Adams was relieved of his duties as manager on Thursday alongside football director, and father, George. The news was relayed to the squad during training that morning and was met with stunned silence. "Shock is the only word to describe it," said Boyd.
The 28-year-old - who has spent the last seven years of his career with the Dingwall side - was unable to retreat into a state of revery, though, instead he was plunged into the role of coach. It is a temporary appointment, a responsibility which he will share with club captain Richard Brittain and Adams' erstwhile assistant Steven Ferguson, but which was given to him with as much subtlety as though it had been dispensed from an ice bucket held above his head.
Boyd has seized the opportunity, though, and has helped prepare the Highland side for the trip to face Hamilton Academical today in search of County's first league points of the season. Prospective new managers Danny Lennon and Terry Butcher may also watch the game closely, although it is unlikely that a decision will be made on Adams' successor until after the international break.
Until then, Boyd is content to keep his squad ticking over. "Just like you guys in the press, the players had no inkling this was about to happen when we reported for training on Thursday morning," he said.
"You get up and get ready for work just like any other day and then arrive at the club to be told this has happened. As professionals, all we could do was to carry on as best we could to prepare for a very important match against Hamilton.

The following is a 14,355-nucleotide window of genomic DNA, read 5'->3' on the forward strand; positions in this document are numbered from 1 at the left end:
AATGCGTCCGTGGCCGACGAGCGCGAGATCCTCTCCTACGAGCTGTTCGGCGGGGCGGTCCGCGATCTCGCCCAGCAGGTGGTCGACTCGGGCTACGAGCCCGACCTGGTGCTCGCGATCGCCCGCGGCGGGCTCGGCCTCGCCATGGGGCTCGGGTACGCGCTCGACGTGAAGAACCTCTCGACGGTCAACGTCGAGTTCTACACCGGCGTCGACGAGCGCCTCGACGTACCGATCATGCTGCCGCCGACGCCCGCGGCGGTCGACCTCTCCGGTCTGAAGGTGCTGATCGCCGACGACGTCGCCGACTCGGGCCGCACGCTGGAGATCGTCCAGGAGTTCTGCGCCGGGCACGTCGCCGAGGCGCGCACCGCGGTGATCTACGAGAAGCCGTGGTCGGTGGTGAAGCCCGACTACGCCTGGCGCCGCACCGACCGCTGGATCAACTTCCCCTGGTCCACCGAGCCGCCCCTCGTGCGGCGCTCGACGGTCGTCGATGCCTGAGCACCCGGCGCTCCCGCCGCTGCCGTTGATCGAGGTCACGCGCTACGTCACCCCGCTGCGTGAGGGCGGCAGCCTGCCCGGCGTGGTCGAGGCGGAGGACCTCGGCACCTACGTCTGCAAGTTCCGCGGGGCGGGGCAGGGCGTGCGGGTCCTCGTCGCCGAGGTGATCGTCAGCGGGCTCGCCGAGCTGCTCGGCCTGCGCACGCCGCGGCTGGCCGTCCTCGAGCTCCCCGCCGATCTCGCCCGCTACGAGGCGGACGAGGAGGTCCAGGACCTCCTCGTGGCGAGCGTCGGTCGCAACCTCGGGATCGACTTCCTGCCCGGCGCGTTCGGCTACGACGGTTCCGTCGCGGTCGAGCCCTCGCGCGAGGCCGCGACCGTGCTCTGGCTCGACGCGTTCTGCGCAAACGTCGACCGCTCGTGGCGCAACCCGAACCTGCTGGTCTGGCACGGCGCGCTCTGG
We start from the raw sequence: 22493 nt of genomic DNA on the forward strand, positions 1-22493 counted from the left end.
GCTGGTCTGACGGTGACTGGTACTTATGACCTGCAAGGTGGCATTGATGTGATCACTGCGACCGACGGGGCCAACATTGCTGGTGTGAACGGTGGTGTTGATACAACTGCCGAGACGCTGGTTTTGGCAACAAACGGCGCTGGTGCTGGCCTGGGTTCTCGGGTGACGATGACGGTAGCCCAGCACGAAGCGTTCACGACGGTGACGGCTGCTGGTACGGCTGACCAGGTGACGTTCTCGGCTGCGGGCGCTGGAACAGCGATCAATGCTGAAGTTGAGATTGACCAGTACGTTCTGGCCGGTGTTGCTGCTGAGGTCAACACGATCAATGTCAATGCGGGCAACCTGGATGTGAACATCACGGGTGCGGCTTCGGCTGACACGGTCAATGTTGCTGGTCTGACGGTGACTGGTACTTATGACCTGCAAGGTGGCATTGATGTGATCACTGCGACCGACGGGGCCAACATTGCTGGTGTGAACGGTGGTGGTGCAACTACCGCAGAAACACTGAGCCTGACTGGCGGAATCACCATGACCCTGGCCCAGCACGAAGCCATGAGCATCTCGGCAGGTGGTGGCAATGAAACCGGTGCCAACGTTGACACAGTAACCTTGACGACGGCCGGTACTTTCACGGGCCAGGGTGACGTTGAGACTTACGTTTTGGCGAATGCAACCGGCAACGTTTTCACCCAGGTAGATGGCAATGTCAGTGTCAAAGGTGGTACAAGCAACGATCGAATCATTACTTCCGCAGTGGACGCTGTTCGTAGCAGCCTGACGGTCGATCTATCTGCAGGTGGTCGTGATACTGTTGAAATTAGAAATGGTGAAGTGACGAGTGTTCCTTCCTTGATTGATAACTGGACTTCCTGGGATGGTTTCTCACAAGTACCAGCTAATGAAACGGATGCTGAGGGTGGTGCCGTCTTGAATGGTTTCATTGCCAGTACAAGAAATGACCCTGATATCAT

"Steven Ferguson, thankfully, is a guy who is held in the highest respect by the players so it was ideal to have him come in and calm things down and get us focused on the work in hand. That was important once we knew the gaffer was gone."
The shock of Adams' sacking also reached as far as New Douglas Park, with Alex Neil acknowledging that he was taken aback by County's decision to dispense with a manager who led the Highland club to fifth and seventh-place finishes in the top flight in successive seasons. The Hamilton player-manager added too that he knows how "addictive" the job will have been to Adams.
"When you are getting highs as Derek has done for a number of years and we have in the last year, it does become addictive, there is no question of that," said the Hamilton manager. "I am enjoying it a lot more than I did at the start. Once you pick up a few losses, I am not going to lie, it does prey on your mind.
"With Derek's success up there, I am hoping that it shouldn't be long before he finds himself another job in football."